Alfred Gallery, Tel Aviv
Curator Gidi Smilansky
"It sounds funny – 'Mr. Greschler – that's how most people address you in their letters. I read the letters you received after you left Czechoslovakia and came here. It seems there aren't any people you are really close to.
I woke up earlier than usual this morning. After reading the letters I found myself painting the same vulnerable and injured people again and again where, unconsciously, each and every one of them has something of you in them, of your personality, of your injury, of my injury…"
'Mr. Greschler' is a painterly inner codeword, an idiomatic autobiography that appears and reverberates in the paintings of Hana Jaeger. The artist peeps at a march past of men who, by virtue of her gaze, become one and all a 'Mr. Greschler', a faceless masculine personality that never looks back at you – a black male migrant worker, soccer players in a dressing room, or a single person in a crowd in a street. The figures in the works of Jaeger are each enclosed within their own world as though unaware of their inherent place within the portrayed scene.
The act of painting absorbs the parade into a tired, spotted, painterly expanse which emphasizes the attitudes of the stooping body over the drama of the facial expression. Gestures of color, intermixed in a chromatic scale of half and quarter hues, create an illusory and occasionally threatening screen spread gently across the canvas.
With subtle hints and delicate brushstrokes the artist invites the viewer to decipher the melancholy notes of discord that make up the world of 'Mr. Greschler'.
"…And the day before yesterday, too, I saw everything…I stood on the sidelines and did nothing. I'm sorry. Could I have done anything? I feel no anger, Father dear, only a great deal of pity and pain.
I'm ashamed and want this to end.
Your yearning and loving
Curator Ruth Sassonkin
Haifa Museum of Art 2011
To contemplate the figures in the paintings of Hana Jaeger is to contemplate those we do not see.
The subjects Jaeger treats are connected to the stories of everyday people, marginal figures.
She documents in her look and paintings the moments that unconsciously pass us by.
They are moments devoid of splendor that only the sensitive eye and heart can ever perceive, be captivated by their magic, and even be troubled by them.
Jaeger contemplates, peeping at those she is interested in. Some of them are bent low, portrayed in a moment of weakness, lacking any heroism, immersed in the daily banalities of washing, searching, demonstrating and struggling.
Even when she depicts them in action, they appear passive and defeated.
She portrays these selfsame figures as ones that have been trapped in unwanted situations which they are unable to control and have come to by no fault of their own, and also mostly failing in their struggle against a merciless random fate.
They are like Hirshl, the protagonist of Agnon's A Simple Story, a feeble passive figure who accepts his fate, is unable to act accordingto society's dictates, and is unaware of his right to self-fulfillment, which leads to his loss of sanity.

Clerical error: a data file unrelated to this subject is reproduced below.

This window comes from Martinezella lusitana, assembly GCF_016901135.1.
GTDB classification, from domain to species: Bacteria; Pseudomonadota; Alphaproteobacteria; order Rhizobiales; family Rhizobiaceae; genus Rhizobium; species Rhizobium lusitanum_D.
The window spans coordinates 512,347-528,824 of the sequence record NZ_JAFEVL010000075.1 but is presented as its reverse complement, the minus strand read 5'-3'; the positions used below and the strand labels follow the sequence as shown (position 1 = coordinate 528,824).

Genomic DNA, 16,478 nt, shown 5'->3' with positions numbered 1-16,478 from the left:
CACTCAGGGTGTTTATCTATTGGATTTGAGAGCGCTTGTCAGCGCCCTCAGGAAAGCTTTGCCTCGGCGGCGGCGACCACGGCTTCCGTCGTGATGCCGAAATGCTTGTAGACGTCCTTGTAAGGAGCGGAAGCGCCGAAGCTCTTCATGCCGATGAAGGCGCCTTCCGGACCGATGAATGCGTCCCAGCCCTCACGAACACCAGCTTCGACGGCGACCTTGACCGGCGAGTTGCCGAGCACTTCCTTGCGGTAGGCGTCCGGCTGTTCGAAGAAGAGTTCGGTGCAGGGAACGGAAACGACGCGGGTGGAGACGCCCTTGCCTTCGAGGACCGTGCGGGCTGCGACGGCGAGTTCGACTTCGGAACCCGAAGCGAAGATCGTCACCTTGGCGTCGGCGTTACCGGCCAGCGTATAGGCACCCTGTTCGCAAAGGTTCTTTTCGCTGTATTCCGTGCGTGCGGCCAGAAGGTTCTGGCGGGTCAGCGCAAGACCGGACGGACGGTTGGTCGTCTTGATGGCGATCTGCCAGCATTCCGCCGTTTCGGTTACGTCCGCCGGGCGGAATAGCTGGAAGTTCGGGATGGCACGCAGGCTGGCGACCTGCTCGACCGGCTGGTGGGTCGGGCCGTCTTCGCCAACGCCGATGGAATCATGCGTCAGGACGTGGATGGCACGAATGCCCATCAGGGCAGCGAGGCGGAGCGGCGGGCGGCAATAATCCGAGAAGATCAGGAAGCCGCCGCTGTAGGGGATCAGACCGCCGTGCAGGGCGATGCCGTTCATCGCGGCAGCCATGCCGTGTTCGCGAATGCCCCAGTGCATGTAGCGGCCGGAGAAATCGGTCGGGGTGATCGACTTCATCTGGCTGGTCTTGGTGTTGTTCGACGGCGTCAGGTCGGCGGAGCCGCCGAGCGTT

Jaeger's heroes pay no heed to the fact that she is watching them; are they even aware of her presence? And even if they are, her presence does not penetrate their world.
She peeps into the intimate, documents its contents, and she alone succeeds in seeing what is occurring.
She conceals their faces and her figures, eyeless, do not look forward. They are submissive, self-centered, engaged in the troubles and activities of the daily routine, a routine that affords them no consolation.
The physician who treats Hirshl teaches him to lead a life of "dormant" desires, to accept that life's routine is unchangeable and not to be resisted.
However, he who gives up the struggle but nevertheless chooses not to forgo his freedom is doomed to loneliness, sadness, and misery.
Jaeger's starting point is the abstract, the areas of color, and from within the abstract and spot of color there flickers a scene, an image, or a subject. She continues, creates the delineating lines, tightens and particularizes the meetings of areas of color, proceeding until she has completed the work.
By means of abstract expressive spots of color she manifests an intensely painful realism.
She flattens the painting leaving no perspective, or observes from an angle that creates a distorted perspective, brings her figures to the forefront of the stage, and does not allow the viewers to keep their distance from her work.
Are the shadows in her works reflections of the figures or independent separate entities?
It sometimes seems that these are the principal images in the story, the ones who exist in the shadows, the ones we do not see.
For a shadow to be created one needs light, light which is absent in her paintings, which moves both the shadow and us from place to place, without which there is no life.
Jaeger exposes for all to see the personal and the intimate, the figures which she paints as well as her own self; she gives no names, leaving it for herself to tell her own story and for us our own. Not one of them is a simple story.
Haifa Museum of Modern Art